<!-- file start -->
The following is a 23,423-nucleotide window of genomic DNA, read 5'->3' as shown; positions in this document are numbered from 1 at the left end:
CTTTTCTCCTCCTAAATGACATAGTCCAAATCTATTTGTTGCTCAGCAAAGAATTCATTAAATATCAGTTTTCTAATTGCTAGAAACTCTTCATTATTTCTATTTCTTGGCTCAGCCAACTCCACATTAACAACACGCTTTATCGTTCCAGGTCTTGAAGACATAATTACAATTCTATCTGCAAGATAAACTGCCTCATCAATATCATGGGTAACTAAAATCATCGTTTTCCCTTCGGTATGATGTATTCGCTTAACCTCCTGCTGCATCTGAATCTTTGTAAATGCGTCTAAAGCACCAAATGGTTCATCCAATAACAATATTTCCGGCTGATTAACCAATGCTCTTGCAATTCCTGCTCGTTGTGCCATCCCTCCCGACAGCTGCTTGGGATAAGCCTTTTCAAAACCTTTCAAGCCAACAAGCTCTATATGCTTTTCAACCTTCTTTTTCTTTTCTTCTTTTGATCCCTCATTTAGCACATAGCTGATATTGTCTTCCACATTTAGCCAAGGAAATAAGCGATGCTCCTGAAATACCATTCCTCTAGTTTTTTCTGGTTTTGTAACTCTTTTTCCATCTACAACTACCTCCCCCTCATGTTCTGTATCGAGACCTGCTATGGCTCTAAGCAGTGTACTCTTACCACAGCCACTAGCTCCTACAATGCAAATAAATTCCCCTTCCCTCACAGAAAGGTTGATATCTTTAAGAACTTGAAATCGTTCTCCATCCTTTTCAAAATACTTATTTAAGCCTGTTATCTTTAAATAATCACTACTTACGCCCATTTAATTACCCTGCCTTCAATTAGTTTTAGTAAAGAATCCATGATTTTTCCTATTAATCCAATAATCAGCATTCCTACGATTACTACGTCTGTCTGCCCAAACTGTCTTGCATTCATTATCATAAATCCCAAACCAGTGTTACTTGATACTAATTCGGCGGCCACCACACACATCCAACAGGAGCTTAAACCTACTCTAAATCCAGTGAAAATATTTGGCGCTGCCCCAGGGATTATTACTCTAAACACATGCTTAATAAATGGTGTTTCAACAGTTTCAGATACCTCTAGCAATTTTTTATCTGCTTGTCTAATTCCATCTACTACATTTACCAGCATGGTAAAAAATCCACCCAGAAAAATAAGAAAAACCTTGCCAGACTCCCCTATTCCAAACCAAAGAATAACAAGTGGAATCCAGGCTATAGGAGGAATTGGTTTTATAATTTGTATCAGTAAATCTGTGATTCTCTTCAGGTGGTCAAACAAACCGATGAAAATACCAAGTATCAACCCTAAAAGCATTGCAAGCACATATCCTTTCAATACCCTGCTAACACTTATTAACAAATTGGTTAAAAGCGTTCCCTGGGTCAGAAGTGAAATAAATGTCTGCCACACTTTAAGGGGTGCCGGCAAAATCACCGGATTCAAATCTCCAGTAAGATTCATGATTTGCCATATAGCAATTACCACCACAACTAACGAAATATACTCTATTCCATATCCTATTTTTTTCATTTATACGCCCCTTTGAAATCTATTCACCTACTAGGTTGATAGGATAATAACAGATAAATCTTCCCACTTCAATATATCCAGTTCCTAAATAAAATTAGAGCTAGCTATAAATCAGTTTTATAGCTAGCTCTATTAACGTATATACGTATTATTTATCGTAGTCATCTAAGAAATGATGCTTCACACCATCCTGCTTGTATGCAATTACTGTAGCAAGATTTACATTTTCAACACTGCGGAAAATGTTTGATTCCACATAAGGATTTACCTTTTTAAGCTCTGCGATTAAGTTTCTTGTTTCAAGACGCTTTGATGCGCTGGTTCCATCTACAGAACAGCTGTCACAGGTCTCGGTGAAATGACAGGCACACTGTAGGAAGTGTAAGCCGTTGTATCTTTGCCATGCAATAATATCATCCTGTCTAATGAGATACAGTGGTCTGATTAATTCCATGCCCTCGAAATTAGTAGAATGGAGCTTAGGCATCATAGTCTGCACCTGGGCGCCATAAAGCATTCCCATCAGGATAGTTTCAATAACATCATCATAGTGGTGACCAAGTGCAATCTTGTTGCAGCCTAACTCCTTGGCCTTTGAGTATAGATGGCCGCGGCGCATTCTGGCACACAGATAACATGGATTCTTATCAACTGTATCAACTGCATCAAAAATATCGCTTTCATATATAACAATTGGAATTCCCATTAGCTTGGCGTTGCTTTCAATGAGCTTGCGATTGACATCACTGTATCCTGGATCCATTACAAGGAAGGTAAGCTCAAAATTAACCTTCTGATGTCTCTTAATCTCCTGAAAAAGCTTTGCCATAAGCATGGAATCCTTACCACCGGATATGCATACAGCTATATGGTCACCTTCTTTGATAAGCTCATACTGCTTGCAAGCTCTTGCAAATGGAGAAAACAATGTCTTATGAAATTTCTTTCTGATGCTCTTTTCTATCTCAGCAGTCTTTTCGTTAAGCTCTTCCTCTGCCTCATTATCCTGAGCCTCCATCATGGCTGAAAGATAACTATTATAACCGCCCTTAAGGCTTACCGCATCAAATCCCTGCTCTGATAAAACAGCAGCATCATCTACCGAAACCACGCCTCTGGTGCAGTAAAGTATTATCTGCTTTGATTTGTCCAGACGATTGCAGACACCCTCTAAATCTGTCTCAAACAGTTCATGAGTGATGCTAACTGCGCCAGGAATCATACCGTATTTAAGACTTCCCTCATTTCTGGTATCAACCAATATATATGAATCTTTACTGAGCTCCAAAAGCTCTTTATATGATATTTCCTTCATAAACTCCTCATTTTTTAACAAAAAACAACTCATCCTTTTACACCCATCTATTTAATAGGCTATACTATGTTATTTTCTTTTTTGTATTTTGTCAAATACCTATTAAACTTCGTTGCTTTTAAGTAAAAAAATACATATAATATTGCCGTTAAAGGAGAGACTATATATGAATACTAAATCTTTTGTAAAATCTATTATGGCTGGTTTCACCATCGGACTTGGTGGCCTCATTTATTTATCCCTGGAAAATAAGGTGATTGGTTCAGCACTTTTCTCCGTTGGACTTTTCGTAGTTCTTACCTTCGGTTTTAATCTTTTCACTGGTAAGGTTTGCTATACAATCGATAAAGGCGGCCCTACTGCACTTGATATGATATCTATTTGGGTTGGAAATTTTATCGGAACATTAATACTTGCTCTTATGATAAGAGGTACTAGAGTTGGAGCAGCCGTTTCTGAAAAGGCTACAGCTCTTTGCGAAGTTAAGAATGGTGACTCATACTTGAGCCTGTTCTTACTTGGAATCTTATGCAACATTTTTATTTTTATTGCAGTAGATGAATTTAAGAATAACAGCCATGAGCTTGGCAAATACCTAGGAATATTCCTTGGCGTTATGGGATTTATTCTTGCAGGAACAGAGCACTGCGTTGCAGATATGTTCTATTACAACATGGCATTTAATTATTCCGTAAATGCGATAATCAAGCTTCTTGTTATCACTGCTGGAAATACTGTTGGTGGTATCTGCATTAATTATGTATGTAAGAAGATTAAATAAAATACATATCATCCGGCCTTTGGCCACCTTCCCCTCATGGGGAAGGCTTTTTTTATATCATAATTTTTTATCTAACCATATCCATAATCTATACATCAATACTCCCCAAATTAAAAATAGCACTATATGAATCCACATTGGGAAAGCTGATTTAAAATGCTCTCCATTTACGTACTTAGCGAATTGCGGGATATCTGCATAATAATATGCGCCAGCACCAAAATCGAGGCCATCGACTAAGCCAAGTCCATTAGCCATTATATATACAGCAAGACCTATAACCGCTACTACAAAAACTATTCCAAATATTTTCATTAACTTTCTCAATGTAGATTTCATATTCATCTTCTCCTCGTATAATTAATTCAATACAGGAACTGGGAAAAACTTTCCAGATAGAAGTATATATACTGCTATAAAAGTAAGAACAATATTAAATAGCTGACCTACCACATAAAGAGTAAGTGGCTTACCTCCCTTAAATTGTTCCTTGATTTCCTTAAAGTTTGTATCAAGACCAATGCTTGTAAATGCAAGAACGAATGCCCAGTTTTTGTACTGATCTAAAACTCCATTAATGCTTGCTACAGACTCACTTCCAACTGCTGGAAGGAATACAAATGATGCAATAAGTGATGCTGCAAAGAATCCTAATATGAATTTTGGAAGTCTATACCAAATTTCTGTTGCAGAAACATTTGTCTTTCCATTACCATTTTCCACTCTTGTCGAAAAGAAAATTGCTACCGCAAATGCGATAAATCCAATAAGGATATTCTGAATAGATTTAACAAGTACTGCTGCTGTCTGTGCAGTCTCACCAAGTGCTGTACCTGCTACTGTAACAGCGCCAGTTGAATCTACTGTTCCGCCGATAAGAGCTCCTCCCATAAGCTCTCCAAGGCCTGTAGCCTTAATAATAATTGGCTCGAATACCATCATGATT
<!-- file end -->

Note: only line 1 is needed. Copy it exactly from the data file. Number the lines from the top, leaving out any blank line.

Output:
The following is a 23,423-nucleotide window of genomic DNA, read 5'->3' as shown; positions in this document are numbered from 1 at the left end: